Hire Raspberry Pi as a robot sous-chef in your kitchen

Design Engineering student Ben Cobley has created a Raspberry Pi–powered sous-chef that automates the easier pan-cooking tasks so the head chef can focus on culinary creativity.

Ben named his invention OnionBot, as the idea came to him when looking for an automated way to perfectly soften onions in a pan while he got on with the rest of his dish. I have yet to manage to retrieve onions from the pan before they blacken so… *need*.

OnionBot robotic sous-chef set up in a kitchen
The full setup (you won’t need a laptop while you’re cooking, so you’ll have counter space)

A Raspberry Pi 4 Model B is the brains of the operation, with a Raspberry Pi Touch Display showing the instructions, and a Raspberry Pi Camera Module keeping an eye on the pan.

OnionBot robotic sous-chef hardware mounted on a board
Close up of the board-mounted hardware and wiring

Ben’s affordable solution is much better suited to home cooking than the big, expensive robotic arms used in industry. Using our tiny computer also allowed Ben to create something that fits on a kitchen counter.

OnionBot robotic sous-chef hardware list

What can OnionBot do?

  • Tells you on-screen when it is time to advance to the next stage of a recipe
  • Autonomously controls the pan temperature using PID feedback control
  • Detects when the pan is close to boiling over and automatically turns down the heat
  • Reminds you if you haven’t stirred the pan in a while
OnionBot robotic sous-chef development stages
Images from Ben’s blog on DesignSpark

How does it work?

A thermal sensor array suspended above the stove detects the pan temperature, and the Raspberry Pi Camera Module helps track the cooking progress. A servo motor controls the dial on the induction stove.

Screenshot of the image classifier of OnionBot robotic sous-chef
Labelling images to train the image classifier

No machine learning expertise was required to train an image classifier, running on Raspberry Pi, for Ben’s robotic creation; you’ll see in the video that the classifier is a really simple drag-and-drop affair.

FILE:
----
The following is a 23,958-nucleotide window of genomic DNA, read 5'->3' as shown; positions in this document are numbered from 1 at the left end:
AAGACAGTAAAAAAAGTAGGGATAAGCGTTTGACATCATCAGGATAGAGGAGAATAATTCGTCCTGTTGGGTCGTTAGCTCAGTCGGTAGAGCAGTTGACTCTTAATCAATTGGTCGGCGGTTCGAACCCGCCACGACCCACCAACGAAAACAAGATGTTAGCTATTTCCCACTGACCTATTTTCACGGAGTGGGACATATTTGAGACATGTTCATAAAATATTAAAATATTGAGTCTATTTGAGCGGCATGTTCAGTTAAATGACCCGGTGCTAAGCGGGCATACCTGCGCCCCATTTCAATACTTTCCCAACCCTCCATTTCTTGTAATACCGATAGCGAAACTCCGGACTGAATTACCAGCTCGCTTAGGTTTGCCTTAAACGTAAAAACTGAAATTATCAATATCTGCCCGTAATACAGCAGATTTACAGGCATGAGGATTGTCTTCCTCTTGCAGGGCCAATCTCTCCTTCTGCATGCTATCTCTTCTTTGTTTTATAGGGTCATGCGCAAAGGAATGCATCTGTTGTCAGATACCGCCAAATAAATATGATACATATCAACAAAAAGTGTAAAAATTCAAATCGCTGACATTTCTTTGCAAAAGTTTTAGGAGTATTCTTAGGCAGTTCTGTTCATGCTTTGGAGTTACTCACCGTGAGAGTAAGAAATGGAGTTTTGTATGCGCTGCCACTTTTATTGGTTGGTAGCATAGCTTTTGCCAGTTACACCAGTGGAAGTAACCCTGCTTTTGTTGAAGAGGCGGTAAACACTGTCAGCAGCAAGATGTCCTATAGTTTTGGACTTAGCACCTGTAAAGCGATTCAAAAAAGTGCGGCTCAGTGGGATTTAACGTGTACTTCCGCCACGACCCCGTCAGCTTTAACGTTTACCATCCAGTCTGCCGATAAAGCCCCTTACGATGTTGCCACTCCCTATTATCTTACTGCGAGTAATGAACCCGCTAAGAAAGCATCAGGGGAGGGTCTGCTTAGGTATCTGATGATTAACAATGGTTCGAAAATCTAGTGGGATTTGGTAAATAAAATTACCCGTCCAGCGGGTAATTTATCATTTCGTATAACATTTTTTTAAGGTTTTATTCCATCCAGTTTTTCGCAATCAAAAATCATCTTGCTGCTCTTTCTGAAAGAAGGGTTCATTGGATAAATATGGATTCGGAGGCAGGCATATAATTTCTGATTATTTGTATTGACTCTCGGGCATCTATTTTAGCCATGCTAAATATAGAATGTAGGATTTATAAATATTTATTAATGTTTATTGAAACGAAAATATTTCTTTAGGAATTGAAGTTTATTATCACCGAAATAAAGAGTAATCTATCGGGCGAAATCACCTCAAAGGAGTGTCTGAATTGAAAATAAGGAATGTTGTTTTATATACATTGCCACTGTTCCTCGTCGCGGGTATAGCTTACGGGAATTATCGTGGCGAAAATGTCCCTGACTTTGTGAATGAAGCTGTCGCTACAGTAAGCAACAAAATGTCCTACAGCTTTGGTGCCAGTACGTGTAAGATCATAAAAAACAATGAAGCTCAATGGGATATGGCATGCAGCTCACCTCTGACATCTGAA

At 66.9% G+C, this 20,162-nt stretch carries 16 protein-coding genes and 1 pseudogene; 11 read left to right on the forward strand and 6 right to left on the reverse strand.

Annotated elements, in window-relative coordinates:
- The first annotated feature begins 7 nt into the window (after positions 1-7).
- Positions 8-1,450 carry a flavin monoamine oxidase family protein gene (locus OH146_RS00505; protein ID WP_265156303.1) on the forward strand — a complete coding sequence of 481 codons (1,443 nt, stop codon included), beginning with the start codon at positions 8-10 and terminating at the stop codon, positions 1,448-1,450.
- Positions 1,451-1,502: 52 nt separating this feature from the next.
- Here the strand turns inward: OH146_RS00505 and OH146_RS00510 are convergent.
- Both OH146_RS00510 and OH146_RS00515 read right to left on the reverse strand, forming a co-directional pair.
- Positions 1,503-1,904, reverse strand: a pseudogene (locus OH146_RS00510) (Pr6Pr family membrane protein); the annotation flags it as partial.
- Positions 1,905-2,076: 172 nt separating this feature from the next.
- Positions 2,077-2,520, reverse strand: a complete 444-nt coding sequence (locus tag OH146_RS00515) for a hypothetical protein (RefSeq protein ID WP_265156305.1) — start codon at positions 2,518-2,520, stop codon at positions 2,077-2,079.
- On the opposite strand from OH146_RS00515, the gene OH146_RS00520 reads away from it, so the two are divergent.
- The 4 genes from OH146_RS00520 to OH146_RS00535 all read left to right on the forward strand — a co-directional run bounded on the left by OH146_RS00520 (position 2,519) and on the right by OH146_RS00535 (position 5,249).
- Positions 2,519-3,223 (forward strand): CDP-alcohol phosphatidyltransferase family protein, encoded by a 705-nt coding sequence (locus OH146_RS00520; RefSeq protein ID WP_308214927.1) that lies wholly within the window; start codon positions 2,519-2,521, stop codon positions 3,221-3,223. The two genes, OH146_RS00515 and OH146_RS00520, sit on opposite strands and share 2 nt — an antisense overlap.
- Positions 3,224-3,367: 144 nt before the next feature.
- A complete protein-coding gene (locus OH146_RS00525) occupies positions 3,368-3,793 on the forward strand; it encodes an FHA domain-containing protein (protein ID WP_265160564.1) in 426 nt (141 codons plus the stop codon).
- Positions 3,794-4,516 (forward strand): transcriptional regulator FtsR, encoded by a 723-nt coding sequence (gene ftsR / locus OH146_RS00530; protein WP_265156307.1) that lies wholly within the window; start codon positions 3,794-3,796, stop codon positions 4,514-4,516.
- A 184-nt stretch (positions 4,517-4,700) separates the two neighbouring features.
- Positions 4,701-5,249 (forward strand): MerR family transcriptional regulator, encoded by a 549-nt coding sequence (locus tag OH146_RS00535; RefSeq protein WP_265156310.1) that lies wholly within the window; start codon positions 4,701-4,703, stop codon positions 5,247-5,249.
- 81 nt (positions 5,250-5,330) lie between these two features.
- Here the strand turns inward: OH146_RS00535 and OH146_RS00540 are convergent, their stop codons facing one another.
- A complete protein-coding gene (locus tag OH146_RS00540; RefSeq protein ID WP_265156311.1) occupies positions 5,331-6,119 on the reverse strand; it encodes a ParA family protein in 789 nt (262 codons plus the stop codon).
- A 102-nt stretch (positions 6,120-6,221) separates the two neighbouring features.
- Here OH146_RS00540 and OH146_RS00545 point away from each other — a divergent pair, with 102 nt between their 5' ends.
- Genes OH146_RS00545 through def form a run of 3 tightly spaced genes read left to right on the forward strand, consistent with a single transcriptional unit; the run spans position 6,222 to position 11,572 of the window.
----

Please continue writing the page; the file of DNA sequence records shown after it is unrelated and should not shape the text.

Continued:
Ben has only taught his sous-chef one pasta dish so far, and we admire his dedication to carbs.

Screenshot of the image classifier of OnionBot robotic sous-chef
Training the image classifier to know when you haven’t stirred the pot in a while

Ben built a control panel for labelling training images in real time and added labels at key recipe milestones while he cooked under the camera’s eye. This process required 500–1000 images per milestone, so Ben made a LOT of pasta while training his robotic sous-chef’s image classifier.

Diagram of networked drivers and devices in OnionBot robotic sous-chef

Ben open-sourced this project so you can collaborate to suggest improvements or teach your own robot sous-chef some more dishes. Here’s OnionBot on GitHub.

He also rates this Auto ML system used in the project as a “great tool for makers.”

5 comments
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Thanks Ashley! If anyone is interested in building something like this, I’d love to hear from you!

Reply to Ben Cobley

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Ben, I’m going to give this a go. I could use a Robot Chef.
I’ll probably start sometime in December after finals.

Reply to Daniel

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I am going to build this and try and train. As a chef, this has some interesting potential. I have always wanted to build a more automated kitchen. If I win a Michelin star, You’ll need to come accept it with me.

Reply to Jasmine

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This is a great concept. I was especially impressed by the boil over prevention system. I would have liked a section of the video that discussed pitfalls and roadblocks that you faced. Additionally, the design and production process would have been interesting to see as well. But perhaps that isn’t suitable for a showcase video. Perhaps in another video? I’ll sub with the bell to see.

Great work.

Reply to Zack

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Amazing project! Very nice!

Reply to Brett

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